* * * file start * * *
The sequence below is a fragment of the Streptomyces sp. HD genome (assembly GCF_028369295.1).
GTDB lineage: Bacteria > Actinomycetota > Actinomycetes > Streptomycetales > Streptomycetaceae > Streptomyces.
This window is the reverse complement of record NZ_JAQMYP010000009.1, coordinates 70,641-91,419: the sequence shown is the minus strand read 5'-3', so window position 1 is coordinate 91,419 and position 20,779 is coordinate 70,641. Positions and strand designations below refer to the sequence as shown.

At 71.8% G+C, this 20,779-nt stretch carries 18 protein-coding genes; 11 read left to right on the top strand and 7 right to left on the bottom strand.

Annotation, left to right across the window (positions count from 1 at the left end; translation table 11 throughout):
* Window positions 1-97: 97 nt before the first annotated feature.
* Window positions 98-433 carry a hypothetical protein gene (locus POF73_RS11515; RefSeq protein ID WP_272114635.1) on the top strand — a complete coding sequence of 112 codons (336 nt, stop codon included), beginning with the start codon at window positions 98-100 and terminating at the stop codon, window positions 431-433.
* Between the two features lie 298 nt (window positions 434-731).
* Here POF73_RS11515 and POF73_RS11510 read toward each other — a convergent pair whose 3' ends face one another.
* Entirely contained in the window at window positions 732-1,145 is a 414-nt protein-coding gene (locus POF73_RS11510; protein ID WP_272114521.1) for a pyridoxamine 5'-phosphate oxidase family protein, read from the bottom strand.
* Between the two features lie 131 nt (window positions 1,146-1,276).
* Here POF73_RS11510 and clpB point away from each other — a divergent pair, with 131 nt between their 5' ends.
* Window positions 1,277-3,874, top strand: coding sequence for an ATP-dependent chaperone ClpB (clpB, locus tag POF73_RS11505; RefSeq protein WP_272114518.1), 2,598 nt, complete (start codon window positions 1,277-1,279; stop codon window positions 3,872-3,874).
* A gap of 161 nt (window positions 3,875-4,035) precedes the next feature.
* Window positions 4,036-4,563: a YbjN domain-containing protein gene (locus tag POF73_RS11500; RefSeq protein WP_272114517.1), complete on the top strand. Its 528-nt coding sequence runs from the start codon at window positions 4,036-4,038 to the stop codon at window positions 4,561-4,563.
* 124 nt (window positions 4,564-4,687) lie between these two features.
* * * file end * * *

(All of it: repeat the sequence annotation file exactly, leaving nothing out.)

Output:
The sequence below is a fragment of the Streptomyces sp. HD genome (assembly GCF_028369295.1).
GTDB lineage: Bacteria > Actinomycetota > Actinomycetes > Streptomycetales > Streptomycetaceae > Streptomyces.
This window is the reverse complement of record NZ_JAQMYP010000009.1, coordinates 70,641-91,419: the sequence shown is the minus strand read 5'-3', so window position 1 is coordinate 91,419 and position 20,779 is coordinate 70,641. Positions and strand designations below refer to the sequence as shown.

At 71.8% G+C, this 20,779-nt stretch carries 18 protein-coding genes; 11 read left to right on the top strand and 7 right to left on the bottom strand.

Annotation, left to right across the window (positions count from 1 at the left end; translation table 11 throughout):
* Window positions 1-97: 97 nt before the first annotated feature.
* Window positions 98-433 carry a hypothetical protein gene (locus POF73_RS11515; RefSeq protein ID WP_272114635.1) on the top strand — a complete coding sequence of 112 codons (336 nt, stop codon included), beginning with the start codon at window positions 98-100 and terminating at the stop codon, window positions 431-433.
* Between the two features lie 298 nt (window positions 434-731).
* Here POF73_RS11515 and POF73_RS11510 read toward each other — a convergent pair whose 3' ends face one another.
* Entirely contained in the window at window positions 732-1,145 is a 414-nt protein-coding gene (locus POF73_RS11510; protein ID WP_272114521.1) for a pyridoxamine 5'-phosphate oxidase family protein, read from the bottom strand.
* Between the two features lie 131 nt (window positions 1,146-1,276).
* Here POF73_RS11510 and clpB point away from each other — a divergent pair, with 131 nt between their 5' ends.
* Window positions 1,277-3,874, top strand: coding sequence for an ATP-dependent chaperone ClpB (clpB, locus tag POF73_RS11505; RefSeq protein WP_272114518.1), 2,598 nt, complete (start codon window positions 1,277-1,279; stop codon window positions 3,872-3,874).
* A gap of 161 nt (window positions 3,875-4,035) precedes the next feature.
* Window positions 4,036-4,563: a YbjN domain-containing protein gene (locus tag POF73_RS11500; RefSeq protein WP_272114517.1), complete on the top strand. Its 528-nt coding sequence runs from the start codon at window positions 4,036-4,038 to the stop codon at window positions 4,561-4,563.
* 124 nt (window positions 4,564-4,687) lie between these two features.